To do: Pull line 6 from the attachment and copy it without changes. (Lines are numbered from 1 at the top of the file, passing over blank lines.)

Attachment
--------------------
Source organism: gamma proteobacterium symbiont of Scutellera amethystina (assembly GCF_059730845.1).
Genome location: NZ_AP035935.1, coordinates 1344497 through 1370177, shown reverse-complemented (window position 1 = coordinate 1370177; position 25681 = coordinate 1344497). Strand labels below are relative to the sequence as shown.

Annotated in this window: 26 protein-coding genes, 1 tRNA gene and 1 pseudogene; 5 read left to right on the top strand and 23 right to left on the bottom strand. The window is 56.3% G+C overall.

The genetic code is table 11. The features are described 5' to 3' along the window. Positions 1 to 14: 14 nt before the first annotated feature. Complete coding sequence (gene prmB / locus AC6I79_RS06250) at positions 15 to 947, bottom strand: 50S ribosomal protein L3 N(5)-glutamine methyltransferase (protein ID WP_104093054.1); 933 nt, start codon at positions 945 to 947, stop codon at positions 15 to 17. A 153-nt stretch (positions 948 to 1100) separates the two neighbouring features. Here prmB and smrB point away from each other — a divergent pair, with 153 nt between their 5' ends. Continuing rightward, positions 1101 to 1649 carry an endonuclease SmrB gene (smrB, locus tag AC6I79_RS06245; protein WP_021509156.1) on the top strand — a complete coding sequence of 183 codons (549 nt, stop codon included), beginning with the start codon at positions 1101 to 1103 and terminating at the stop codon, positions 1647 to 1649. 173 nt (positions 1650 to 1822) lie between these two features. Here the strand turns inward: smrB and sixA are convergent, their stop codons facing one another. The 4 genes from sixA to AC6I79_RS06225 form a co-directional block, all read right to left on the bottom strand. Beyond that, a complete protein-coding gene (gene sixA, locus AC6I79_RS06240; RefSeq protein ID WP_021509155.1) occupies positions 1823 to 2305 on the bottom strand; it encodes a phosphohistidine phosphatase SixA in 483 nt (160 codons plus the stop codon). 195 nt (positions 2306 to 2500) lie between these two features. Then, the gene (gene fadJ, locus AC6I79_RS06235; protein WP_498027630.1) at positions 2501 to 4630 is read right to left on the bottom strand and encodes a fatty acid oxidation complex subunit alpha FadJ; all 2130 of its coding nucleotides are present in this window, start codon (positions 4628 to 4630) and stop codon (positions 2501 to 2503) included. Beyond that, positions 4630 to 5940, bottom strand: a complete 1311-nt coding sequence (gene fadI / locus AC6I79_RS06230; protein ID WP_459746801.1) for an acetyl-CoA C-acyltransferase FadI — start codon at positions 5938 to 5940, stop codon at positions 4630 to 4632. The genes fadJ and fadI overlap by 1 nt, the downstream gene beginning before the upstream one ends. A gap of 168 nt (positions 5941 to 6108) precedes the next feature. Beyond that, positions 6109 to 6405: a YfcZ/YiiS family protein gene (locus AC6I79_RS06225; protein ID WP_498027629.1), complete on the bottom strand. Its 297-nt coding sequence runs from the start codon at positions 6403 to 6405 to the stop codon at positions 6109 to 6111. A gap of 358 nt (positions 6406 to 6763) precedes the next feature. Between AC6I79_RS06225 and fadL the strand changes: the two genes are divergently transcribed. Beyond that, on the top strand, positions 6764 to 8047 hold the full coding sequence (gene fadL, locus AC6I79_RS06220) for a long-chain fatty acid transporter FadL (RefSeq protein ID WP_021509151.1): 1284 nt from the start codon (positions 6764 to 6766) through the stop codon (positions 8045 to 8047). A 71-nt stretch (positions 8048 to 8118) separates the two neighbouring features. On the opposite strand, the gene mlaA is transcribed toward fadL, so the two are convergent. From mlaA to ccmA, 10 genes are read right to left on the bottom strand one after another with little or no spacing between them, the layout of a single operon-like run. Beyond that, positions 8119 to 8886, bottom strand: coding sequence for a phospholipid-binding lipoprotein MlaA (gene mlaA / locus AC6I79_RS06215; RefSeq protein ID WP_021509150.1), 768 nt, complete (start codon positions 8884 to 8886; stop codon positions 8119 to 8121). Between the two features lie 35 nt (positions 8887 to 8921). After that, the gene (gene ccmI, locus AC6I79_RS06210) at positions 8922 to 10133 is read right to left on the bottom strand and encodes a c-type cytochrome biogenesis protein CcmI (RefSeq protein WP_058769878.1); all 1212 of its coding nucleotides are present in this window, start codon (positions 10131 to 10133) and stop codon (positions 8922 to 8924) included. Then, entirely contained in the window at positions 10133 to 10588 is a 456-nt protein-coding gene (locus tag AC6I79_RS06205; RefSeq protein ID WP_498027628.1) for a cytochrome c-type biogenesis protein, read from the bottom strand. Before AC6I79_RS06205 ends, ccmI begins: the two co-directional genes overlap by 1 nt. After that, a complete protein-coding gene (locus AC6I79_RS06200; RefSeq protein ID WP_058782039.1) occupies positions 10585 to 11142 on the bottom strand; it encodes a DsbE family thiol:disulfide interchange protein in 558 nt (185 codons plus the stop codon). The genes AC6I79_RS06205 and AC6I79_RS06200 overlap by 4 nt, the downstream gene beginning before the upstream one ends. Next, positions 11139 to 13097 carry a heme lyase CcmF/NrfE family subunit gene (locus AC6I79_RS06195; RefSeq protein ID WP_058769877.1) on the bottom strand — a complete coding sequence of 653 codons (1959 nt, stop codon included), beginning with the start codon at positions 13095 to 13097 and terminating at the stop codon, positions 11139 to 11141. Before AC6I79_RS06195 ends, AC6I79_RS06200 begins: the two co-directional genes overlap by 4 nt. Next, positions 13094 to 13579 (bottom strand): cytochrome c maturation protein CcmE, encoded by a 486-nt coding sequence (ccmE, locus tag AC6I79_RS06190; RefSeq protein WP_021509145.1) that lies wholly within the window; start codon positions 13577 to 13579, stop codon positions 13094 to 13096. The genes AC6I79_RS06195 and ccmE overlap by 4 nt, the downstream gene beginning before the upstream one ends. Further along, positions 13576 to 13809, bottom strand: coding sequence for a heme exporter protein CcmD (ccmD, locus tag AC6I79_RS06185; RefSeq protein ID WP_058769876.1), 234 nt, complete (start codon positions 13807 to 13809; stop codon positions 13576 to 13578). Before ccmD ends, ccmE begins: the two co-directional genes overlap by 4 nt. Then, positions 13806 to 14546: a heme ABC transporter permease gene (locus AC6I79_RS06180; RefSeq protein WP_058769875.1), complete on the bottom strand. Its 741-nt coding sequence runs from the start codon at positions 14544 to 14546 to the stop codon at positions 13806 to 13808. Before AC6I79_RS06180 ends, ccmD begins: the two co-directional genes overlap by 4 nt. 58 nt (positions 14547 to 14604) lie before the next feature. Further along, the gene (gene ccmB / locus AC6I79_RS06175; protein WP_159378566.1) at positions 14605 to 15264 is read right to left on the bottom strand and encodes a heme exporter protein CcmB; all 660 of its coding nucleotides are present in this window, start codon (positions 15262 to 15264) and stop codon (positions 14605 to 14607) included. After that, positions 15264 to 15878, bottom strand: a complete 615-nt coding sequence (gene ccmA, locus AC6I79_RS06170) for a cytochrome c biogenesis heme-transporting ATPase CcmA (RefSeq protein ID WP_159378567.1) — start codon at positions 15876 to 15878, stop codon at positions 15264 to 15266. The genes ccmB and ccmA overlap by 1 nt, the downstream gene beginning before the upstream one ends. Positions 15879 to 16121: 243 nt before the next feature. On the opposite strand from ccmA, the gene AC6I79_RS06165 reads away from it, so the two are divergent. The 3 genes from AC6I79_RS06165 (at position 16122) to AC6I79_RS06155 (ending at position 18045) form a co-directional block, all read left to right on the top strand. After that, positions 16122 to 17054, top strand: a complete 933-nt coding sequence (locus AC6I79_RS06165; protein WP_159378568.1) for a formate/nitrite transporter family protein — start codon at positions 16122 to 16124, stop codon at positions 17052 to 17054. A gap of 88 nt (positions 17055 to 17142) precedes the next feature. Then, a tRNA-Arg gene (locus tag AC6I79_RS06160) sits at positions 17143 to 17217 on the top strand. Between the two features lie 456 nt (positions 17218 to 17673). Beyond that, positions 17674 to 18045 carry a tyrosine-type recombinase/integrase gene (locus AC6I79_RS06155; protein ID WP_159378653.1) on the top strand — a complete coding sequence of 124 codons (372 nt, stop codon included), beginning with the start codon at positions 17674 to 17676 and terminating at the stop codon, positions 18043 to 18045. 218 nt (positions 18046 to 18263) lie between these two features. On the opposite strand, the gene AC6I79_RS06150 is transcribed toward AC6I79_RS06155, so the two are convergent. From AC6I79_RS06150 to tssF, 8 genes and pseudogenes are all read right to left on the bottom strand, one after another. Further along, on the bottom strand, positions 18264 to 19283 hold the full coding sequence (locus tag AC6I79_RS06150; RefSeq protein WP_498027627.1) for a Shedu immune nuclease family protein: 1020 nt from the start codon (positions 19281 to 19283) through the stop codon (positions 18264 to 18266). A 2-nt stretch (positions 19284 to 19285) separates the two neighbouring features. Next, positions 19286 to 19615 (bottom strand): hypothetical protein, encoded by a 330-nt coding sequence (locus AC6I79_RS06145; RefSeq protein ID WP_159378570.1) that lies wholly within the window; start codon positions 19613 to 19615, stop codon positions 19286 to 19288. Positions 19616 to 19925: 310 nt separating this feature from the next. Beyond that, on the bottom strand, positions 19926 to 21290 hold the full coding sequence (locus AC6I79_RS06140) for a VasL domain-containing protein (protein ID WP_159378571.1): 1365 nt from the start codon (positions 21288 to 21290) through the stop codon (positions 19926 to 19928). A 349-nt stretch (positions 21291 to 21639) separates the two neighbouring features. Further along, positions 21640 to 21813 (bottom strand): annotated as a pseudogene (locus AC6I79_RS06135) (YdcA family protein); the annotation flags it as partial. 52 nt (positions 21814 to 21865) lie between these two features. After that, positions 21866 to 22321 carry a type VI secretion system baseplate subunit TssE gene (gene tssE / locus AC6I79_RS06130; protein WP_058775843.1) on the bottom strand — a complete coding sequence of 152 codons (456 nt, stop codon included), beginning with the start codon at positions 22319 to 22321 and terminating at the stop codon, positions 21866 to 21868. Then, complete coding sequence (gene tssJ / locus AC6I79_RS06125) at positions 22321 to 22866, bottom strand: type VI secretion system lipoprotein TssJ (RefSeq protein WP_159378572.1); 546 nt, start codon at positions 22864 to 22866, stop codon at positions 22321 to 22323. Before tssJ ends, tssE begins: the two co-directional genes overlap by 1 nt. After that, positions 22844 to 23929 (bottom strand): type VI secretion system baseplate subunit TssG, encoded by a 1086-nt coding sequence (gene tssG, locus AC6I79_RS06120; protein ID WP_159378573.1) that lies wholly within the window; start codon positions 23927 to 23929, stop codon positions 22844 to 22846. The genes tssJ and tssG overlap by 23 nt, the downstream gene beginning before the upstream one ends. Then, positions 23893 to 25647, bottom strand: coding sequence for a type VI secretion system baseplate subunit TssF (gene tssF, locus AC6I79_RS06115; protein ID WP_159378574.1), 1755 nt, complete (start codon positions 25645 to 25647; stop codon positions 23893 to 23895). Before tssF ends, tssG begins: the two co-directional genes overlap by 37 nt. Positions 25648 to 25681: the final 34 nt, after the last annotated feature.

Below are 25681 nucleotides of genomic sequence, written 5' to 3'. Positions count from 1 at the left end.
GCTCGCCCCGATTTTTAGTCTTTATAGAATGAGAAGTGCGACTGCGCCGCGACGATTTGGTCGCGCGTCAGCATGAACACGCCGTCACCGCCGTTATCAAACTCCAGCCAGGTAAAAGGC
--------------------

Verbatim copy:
GCTCGCCCCGATTTTTAGTCTTTATAGAATGAGAAGTGCGACTGCGCCGCGACGATTTGGTCGCGCGTCAGCATGAACACGCCGTCACCGCCGTTATCAAACTCCAGCCAGGTAAAAGGC